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As someone wrote, Benes were not made specifically for offshore work. And they certainly have some disadvantages for that role. But don't listen to those who tell you that you will surely die if you get out of sight of land on a Bene. Plenty of people (including our own Mark J) have sailed around the world on them. They are not entirely my cup of tea, but they are good boats, and good value for the money, particularly the older ones. The usually have a turn of speed which is a big advantage over many supposedly more suitable blue water boats -- speed and weatherliness are very important. If you like it, go for it. I would myself prefer a Bene over some of the heavy, slow so-called blue water boats out there.
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Old 26-09-2010, 15:48   #6
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Cardo, friends have one, unfortunately I have only sailed her across Portsmouth harbour so can't really comment on her sailing ability. However it was a foul day with horizontal rain so that GRP top was a real boon. You will remember last winter in the UK was the coldest for a long while. They spent the winter on board in a marina with shore power. They did say it was cold on board with a couple of electric heaters, but they survived so you need to think about insulation, ventilation and heating if you are planning living on board in the UK.

I thought the layout good for a couple given the overall size and a good half decent double bed in the stern cabin. The full cockpit covers make an extra room so you will need these.

Would I sail it across the Atlantic, hmm not sure, but certainly down to the Med. I think the only way to find out is to go and charter one, preferably out of season, somewhere like Scotland.

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Old 26-09-2010, 18:00   #7
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there are Benys and there are Benys
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Old 26-09-2010, 19:03   #8
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personally, I'd choose anything over one of those flat bottom Benys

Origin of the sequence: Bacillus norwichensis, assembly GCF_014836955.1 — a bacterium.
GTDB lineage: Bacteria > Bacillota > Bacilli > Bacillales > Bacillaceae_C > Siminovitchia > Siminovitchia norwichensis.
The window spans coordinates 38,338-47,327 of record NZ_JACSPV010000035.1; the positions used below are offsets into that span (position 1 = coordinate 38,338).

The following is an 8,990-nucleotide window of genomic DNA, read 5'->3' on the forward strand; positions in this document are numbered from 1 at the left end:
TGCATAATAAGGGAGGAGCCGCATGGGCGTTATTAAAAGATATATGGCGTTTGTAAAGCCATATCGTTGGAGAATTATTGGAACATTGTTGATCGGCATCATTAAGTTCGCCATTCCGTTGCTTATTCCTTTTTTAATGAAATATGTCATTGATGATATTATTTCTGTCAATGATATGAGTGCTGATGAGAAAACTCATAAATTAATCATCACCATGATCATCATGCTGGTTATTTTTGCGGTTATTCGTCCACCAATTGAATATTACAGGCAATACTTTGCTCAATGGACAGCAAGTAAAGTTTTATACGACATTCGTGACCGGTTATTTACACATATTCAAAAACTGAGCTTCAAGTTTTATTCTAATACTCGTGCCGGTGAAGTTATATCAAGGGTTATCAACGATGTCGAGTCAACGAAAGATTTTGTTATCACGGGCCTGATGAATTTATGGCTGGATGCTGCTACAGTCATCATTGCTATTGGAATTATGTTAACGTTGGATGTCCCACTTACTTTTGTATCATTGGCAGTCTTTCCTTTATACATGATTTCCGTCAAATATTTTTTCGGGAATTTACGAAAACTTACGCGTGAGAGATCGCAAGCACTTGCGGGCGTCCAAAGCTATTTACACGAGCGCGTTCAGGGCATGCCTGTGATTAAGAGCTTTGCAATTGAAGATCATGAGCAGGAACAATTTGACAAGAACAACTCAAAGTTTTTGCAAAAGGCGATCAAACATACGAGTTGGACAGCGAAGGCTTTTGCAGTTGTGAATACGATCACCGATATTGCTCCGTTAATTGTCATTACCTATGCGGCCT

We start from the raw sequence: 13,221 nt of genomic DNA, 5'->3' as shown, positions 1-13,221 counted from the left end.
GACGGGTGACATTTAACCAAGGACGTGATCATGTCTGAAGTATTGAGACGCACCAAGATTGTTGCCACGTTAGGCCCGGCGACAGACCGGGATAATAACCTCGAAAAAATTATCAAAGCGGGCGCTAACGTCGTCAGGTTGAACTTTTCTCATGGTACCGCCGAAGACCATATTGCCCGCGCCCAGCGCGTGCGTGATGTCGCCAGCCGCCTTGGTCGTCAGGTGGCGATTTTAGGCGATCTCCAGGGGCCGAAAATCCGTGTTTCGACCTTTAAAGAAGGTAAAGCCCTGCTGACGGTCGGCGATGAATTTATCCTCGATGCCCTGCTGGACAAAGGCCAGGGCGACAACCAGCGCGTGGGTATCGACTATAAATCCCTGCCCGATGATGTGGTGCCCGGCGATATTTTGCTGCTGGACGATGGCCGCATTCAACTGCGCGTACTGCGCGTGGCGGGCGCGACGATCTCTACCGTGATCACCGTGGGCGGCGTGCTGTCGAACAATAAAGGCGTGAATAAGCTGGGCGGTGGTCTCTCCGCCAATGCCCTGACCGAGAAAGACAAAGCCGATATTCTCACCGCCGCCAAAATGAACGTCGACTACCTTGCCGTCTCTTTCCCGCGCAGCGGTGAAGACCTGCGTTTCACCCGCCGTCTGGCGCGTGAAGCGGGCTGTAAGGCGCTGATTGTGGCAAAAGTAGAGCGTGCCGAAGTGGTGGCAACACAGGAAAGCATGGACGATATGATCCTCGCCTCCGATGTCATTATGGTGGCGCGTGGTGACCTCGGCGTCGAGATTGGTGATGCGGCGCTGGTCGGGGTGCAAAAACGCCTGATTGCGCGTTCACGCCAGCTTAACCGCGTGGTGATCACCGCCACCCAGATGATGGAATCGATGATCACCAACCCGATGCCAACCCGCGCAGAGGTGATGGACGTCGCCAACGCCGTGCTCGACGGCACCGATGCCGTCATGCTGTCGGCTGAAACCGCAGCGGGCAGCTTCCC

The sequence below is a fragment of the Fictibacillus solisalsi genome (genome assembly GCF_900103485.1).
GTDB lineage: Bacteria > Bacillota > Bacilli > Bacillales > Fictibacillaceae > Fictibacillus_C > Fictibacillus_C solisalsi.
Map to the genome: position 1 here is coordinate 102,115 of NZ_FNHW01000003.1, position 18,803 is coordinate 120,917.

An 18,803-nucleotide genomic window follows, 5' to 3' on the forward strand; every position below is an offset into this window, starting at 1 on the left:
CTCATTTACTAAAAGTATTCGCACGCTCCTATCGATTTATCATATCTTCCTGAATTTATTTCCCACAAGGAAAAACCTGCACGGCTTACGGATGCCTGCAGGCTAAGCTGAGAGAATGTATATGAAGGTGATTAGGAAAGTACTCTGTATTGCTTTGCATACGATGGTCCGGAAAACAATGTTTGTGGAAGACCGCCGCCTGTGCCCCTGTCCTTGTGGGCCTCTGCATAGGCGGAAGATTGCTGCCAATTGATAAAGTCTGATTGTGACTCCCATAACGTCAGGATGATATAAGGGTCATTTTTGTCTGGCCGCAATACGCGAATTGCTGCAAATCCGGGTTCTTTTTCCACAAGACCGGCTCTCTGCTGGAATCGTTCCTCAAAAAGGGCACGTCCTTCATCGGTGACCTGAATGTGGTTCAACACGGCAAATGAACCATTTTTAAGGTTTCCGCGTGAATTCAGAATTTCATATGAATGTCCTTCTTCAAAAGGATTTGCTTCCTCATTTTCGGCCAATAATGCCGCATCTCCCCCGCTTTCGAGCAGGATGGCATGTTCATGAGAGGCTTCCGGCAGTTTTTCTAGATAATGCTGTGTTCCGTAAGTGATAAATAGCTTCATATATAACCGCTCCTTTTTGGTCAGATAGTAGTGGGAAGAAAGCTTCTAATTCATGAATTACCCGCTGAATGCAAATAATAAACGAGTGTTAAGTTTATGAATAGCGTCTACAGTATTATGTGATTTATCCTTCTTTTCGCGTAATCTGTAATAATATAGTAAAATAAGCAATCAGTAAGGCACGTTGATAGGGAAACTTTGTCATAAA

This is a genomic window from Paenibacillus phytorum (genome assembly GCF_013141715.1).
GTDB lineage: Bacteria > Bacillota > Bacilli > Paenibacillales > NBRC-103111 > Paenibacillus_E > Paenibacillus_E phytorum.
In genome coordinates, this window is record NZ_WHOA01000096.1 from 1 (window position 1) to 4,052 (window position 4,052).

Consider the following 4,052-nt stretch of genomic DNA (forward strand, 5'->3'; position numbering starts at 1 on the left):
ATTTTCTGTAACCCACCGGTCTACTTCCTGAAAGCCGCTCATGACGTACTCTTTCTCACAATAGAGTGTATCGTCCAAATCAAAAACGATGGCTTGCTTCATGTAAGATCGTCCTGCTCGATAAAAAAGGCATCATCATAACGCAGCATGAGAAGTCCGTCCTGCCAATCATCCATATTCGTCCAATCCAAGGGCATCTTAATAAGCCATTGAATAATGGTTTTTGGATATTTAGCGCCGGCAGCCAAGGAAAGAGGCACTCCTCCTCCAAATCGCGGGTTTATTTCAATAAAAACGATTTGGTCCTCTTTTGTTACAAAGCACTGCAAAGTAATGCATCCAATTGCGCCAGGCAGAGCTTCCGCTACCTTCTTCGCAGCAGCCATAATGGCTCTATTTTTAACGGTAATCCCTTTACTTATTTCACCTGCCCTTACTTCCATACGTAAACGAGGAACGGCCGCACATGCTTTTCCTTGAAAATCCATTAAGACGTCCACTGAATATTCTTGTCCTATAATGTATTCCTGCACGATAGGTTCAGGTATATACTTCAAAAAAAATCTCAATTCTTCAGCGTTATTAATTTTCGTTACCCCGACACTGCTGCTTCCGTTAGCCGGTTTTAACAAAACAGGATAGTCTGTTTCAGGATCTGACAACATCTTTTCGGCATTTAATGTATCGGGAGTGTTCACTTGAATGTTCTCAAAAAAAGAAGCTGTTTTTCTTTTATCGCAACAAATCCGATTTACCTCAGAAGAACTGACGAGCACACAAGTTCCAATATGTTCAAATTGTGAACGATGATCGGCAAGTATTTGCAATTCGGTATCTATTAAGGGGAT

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Old 26-09-2010, 19:18   #9
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Cardo asked the question 4.5 years ago - probably figured things out by now...
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Old 26-09-2010, 19:55   #10
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No problem. Just make sure your blue water trips are within what the boats can deliver.

A Bene is not a Najad, but it does not mean one needs a Najad to go cruising.

b.
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Old 27-09-2010, 01:48   #11
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Quote:
Originally Posted by colemj View Post
Cardo asked the question 4.5 years ago - probably figured things out by now...
Oh bollicks, missed that. Why do people bring up really old threads like this? I can understand if its about a problem that someone else has, but a request for information about a boat type

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Old 27-09-2010, 18:14   #12
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Would I sail it across the Atlantic, hmm not sure, but certainly down to the Med. I think the only way to find out is to go and charter one, preferably out of season, somewhere like Scotland.
The weather youll get on that trip ,will be much worse then anything in the Atlantic. Beneteaus can go anywhere

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Old 27-09-2010, 20:25   #13
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The weather youll get on that trip ,will be much worse then anything in the Atlantic. Beneteaus can go anywhere

dave
vertically
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Old 28-09-2010, 05:28   #14
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of course they do vertically quite well at times

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Old 28-09-2010, 19:22   #15
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Quote:
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Beneteaus can go anywhere
but not everywhere.

Still, they do well what they have been designed for.

b.